"I think we've steadily trended upward in terms of hog and vehicle collisions over the last 10 years," Higginbotham said. "There's a much higher incidence now than there was five years ago. And five years ago, it was greatly increased over the five years before."

The growing trend is strictly a matter of statistical odds as, from all indications, the feral hog population is increasing, he said.

Typically, feral hog sows will have a litter a year, and the litter size averages five. Though they can have litters of their own earlier, the female piglets will usually have their first when they are about 13 months old, Higginbotham said.

"Feral hogs are the most prolific large mammal on the face of the Earth," he said. "There's no question about that."

Higginbotham was recently invited to give a presentation at the eighth annual International Symposium on Wild Boar in the United Kingdom. He learned from his international colleagues that as bad as the problem is in Texas, the situation is worse in some other countries.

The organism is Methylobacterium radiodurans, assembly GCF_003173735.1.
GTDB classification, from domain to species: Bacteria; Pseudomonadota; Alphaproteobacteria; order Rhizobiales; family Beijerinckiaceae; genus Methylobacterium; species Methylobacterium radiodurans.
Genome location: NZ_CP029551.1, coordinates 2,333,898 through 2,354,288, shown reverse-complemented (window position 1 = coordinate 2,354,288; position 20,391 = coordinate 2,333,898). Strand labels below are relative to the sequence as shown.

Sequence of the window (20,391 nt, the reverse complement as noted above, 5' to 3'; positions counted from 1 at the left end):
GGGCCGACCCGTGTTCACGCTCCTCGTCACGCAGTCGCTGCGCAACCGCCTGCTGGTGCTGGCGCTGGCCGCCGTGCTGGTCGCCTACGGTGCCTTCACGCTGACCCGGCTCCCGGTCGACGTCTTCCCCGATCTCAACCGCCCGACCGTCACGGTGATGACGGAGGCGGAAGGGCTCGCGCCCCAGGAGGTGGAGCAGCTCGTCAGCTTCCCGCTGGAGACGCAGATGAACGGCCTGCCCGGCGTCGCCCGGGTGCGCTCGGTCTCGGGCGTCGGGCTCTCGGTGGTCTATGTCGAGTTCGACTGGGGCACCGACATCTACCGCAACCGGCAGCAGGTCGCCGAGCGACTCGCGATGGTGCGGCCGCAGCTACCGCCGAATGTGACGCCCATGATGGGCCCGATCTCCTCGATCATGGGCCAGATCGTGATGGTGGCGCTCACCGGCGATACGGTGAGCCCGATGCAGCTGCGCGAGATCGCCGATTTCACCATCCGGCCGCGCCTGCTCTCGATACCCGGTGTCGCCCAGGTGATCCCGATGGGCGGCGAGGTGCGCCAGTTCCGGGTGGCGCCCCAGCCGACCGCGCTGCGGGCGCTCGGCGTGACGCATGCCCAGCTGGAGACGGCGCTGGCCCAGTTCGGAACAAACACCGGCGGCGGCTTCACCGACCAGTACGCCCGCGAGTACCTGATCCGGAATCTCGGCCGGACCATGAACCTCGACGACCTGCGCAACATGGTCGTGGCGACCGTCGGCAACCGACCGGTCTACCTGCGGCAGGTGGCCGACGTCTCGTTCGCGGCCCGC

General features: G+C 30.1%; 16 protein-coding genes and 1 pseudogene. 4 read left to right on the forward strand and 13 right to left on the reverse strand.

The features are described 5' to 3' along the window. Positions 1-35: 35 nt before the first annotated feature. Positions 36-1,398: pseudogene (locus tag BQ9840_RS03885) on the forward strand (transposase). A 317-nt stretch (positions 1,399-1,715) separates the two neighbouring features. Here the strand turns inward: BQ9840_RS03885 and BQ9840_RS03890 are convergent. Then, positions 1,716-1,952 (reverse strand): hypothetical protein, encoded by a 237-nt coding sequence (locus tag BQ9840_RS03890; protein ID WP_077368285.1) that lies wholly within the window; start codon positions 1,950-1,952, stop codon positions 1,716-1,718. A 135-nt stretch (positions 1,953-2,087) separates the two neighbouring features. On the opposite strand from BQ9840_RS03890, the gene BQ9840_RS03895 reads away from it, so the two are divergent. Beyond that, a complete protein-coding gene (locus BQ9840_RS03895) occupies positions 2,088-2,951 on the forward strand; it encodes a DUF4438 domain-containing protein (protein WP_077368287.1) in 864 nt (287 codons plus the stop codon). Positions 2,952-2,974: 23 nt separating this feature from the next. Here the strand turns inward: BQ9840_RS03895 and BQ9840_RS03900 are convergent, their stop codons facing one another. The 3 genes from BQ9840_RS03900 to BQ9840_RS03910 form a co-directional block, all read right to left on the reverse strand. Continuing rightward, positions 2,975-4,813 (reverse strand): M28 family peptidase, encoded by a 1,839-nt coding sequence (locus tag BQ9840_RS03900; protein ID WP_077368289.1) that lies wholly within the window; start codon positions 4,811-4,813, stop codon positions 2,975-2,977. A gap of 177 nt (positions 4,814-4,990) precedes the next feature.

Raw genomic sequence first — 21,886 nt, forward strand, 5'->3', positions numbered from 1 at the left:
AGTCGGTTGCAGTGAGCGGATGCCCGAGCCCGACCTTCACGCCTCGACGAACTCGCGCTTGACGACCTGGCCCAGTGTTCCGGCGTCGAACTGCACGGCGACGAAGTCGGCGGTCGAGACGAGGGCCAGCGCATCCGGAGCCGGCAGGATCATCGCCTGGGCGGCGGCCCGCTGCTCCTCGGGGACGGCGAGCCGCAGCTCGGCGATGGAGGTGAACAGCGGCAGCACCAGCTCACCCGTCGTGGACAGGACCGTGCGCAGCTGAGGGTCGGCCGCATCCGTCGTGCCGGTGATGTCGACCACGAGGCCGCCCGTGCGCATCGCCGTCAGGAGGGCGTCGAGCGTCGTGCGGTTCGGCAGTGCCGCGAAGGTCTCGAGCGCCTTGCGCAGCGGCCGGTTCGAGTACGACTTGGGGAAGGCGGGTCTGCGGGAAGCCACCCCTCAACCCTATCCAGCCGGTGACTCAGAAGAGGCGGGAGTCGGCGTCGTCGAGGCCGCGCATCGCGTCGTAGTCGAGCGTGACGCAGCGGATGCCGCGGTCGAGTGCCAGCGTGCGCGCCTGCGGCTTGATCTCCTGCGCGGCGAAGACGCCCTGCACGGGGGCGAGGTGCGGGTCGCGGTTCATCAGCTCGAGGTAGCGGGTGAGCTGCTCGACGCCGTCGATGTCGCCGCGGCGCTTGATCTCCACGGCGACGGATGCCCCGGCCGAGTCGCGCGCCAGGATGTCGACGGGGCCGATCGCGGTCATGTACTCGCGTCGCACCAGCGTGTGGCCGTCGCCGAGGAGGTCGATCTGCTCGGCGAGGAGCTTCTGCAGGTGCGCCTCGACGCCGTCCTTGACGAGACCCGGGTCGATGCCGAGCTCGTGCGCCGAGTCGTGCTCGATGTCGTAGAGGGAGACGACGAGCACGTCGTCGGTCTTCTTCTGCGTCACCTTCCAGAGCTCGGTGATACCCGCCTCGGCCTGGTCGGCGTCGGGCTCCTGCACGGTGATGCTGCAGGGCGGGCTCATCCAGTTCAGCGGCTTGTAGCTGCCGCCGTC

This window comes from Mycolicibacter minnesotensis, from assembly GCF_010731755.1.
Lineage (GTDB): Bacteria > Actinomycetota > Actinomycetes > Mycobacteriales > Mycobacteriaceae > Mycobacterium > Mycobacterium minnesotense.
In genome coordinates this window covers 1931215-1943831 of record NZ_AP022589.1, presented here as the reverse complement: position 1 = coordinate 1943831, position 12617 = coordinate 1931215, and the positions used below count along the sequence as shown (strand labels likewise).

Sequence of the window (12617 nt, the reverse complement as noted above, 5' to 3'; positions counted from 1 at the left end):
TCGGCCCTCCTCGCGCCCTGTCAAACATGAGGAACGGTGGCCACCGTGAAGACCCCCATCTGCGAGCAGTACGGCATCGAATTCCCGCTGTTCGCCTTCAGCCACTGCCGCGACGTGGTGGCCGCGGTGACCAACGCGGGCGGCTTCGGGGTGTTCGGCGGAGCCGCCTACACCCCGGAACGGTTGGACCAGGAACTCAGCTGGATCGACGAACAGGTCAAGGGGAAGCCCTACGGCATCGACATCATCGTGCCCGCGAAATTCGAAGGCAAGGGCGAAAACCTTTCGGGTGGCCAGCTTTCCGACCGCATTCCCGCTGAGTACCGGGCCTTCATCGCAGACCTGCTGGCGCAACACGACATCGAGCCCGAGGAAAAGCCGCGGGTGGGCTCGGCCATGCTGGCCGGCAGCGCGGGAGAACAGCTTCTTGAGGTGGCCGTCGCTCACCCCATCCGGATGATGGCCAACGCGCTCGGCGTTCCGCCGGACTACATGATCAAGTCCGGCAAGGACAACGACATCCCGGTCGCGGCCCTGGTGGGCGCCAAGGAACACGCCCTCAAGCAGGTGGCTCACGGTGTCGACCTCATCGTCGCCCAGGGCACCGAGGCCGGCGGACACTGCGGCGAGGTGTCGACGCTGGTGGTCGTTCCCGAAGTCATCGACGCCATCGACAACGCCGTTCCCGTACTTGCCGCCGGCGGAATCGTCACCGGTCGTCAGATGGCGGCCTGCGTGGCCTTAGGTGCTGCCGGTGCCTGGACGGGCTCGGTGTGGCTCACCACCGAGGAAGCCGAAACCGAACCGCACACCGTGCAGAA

"France and Germany each estimate that the annual collision rate is 2 percent to 2.5 percent of the population," Higginbotham said. "Therefore, they estimate 20,000 to 25,000 collisions per million hogs."

In Sweden, wild pig collisions have quadrupled since 2005, he said, and research indicates that rate of incidents is tied to specific levels of vehicular traffic. Light traffic means fewer accidents, of course, but with higher levels of traffic, numbers of collisions reduced.

"The peak collision rate occurred when traffic was at 86 cars per hour," he said. "The conjecture was that higher noise levels associated with more car traffic made the hogs more wary. Less traffic and the numbers decreased."